going on.  But here is a cautionary tale.

Now I'm a one person shop....which means I have to be smart about what I spend money
on.  I started my video business with a PD150, and an Apple Powerbook (yeah, the black
G4 400mhz one with a copy of FCP 2).  And I stayed with that camera for about 8 years.
When I finally had enough clients who wanted HD, I a FS100.  Yup,
the Sony FS100 was out before I upgraded to HD.  In a way, it was kind of neat, because
I skipped right over all the small sensor HDV cameras and never spent money on them.
But when I got the FS100, all I got with it was the kit lens.  As my business continued, I
bought some faster lenses.  A 'B-Stock' Sigma 50-150 F2.8 (an absolutely fantastic lens!)
A 17-50 Tamron F2.8.  A Tamron 28-105 F2.8.  A Sigma 10-20 F4.5.  And recently a
Sigma 18-35 F1.8.  I also have some vintage FD mount primes, but for this blog post I
want to talk about the third party Canon mount zooms.

After using them for awhile, I realized that although the Tamron lenses worked just great
there were issues with the Sigma lenses.  I would randomly lose contact with the lens.
The Fstop reading would read '--' and I could not change it with the dial on the camera.

Sometimes, disconnecting the lens and reconnecting it would get it to work.  Sometimes disconnecting the Metabones and reconnecting it would work.  Sometimes, turning the 
camera off would work.  Sometimes, none of the above would work.  Very frustrating.  
Now I have an early Metabones Smart Adapter Mark II.  I emailed Metabones and they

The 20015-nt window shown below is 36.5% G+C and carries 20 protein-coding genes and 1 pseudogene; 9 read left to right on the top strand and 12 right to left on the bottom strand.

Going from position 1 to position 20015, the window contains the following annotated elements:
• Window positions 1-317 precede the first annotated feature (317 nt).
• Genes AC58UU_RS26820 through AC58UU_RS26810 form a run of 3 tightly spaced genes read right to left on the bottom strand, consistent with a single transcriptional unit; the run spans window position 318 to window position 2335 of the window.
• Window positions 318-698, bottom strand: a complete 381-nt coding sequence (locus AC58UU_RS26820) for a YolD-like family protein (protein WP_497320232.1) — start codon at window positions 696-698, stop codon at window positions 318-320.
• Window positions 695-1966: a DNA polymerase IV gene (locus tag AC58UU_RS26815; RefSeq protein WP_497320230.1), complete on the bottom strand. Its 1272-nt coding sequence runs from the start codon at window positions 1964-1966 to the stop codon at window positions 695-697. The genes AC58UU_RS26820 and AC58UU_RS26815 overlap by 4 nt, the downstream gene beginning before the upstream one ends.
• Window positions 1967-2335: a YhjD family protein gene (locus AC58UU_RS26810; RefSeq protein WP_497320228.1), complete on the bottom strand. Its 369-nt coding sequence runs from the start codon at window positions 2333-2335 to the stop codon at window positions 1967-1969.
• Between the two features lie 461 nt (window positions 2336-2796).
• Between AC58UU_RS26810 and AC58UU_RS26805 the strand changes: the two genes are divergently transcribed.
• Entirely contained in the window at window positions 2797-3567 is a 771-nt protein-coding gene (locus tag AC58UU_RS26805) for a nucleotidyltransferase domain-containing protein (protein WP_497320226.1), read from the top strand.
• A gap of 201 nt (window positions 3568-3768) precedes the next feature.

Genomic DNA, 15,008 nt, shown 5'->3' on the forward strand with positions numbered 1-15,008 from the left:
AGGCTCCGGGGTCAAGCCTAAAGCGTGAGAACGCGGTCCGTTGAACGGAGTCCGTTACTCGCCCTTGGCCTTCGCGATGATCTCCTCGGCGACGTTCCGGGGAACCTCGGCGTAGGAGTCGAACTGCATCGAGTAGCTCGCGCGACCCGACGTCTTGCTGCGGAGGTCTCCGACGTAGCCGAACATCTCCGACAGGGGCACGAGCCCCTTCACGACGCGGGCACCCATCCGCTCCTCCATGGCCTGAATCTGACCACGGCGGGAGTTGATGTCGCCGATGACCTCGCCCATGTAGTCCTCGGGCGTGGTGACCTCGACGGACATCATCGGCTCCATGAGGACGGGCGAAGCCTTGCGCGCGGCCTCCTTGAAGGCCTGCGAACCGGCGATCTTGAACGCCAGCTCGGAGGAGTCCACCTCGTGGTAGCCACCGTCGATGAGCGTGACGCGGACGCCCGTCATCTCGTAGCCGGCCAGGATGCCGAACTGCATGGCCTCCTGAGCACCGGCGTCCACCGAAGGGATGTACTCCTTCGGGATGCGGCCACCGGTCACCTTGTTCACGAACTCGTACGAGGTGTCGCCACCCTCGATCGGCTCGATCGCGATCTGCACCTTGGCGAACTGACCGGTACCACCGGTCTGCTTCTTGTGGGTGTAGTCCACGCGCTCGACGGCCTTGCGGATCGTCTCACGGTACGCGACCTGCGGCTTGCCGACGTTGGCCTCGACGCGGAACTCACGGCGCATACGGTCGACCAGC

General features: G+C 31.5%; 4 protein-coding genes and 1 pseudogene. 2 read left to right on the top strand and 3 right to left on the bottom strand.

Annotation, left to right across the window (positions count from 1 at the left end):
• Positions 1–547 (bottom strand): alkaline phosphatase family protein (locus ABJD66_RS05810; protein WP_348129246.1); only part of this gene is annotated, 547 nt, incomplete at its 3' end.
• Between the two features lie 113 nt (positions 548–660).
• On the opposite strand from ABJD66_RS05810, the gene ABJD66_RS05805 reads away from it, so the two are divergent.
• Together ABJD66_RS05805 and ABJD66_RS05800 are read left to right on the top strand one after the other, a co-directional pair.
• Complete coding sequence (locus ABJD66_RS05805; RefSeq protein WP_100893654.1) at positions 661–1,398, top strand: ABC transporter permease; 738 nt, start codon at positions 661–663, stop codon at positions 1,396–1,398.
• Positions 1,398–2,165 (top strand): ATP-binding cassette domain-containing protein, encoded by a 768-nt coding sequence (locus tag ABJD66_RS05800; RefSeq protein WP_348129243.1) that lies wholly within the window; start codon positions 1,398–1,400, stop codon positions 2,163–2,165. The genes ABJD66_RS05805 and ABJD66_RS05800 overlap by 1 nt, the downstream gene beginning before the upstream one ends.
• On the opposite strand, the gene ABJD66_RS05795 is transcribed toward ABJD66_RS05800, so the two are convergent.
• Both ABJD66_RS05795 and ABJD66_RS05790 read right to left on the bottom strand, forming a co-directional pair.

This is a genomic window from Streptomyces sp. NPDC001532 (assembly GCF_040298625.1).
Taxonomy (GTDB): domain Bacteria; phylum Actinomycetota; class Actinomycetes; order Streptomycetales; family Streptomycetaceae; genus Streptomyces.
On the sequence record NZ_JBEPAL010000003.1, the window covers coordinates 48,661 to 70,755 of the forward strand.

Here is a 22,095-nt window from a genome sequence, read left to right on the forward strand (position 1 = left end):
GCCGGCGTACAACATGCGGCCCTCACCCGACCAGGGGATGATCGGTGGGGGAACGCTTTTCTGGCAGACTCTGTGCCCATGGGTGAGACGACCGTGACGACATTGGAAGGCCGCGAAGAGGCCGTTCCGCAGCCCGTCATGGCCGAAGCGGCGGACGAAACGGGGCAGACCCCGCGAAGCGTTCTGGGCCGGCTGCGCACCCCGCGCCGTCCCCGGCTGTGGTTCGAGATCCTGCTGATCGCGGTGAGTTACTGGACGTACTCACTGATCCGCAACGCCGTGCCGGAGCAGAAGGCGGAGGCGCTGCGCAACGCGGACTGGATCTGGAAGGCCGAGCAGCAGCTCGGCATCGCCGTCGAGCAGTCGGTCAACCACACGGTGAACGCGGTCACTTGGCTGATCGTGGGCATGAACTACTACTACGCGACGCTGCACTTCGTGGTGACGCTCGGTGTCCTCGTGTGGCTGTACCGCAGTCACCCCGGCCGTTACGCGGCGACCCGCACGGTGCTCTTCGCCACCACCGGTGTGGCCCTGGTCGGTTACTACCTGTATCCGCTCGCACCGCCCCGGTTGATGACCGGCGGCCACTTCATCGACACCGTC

had me send the adapter back to them (I paid $25 for shipping) and they updated the firmware.  
Got it back and it worked perfectly with the Sigma's.  I was happy, my old friend was back....or 
so I thought.  Soon I noticed it started doing with the Tamron's what it had been doing with the Sigma's.  Losing contact with the the dreaded '--' in the Fstop column.  Again, disconnecting and reconnecting the lens or the adapter would fix it sometimes....but then 
there was a sign this was different.  When disconnecting didn't work, I powered the camera 
down.  And I noticed something a little funny.

If you look closely, you can see.....the switch is turned off.....but the camera
literally refuses to shut down!  The Sony symbol stayed up, even though the
camera was powered down!!!  I literally had to pull the battery out to get the
camera to turn off.  Soon afterwards, the Tamron lenses quit working entirely
with the Metabones adapter.  I get the dreaded F-- every time I use the Tamron
lenses.  The lenses will also no longer work with any still camera, somehow the
iris control has been literally broken inside the lenses.  The good news is, they
are stuck wide open, so with use of my built in ND filters (I now have the Sony FS700)
I can almost always make them work.  But still....uncool.  More good news, the Sigmas
continue to work just great with the Metabones adapters.  So here is some of my assumptions.

Assumption 1) The Metabones is made to work with Canon lenses.....less so with
third party 'Canon mount' lenses.

Assumption 2) Tamron and Sigma have some kind of different protocols and
somehow the Metabones could only work with one or the other.

Now realize, that I had my Metabones adapter for a year and a half before
issues started.  Also realize to this day, it works flawlessly with the Sigma
lenses after the firmware update.  I'm not knocking Metabones and in fact
the adapter is a crucial part of my kit.  And there are new versions out that
may deal with this issue much better.  But I've heard too many stories out there
from people having similar issues.  So I wanted to get this story out there.
You must realize, translating one type of lenses 'electrical signals' into
a competing cameras 'language' is not easy.  And despite the raves
Metabones has rightfully earned......there ARE issues with certain
third party lenses.  Also, I didn't like having to return my adapter, and
be without it, not to mention paying for the shipping for a firmware update.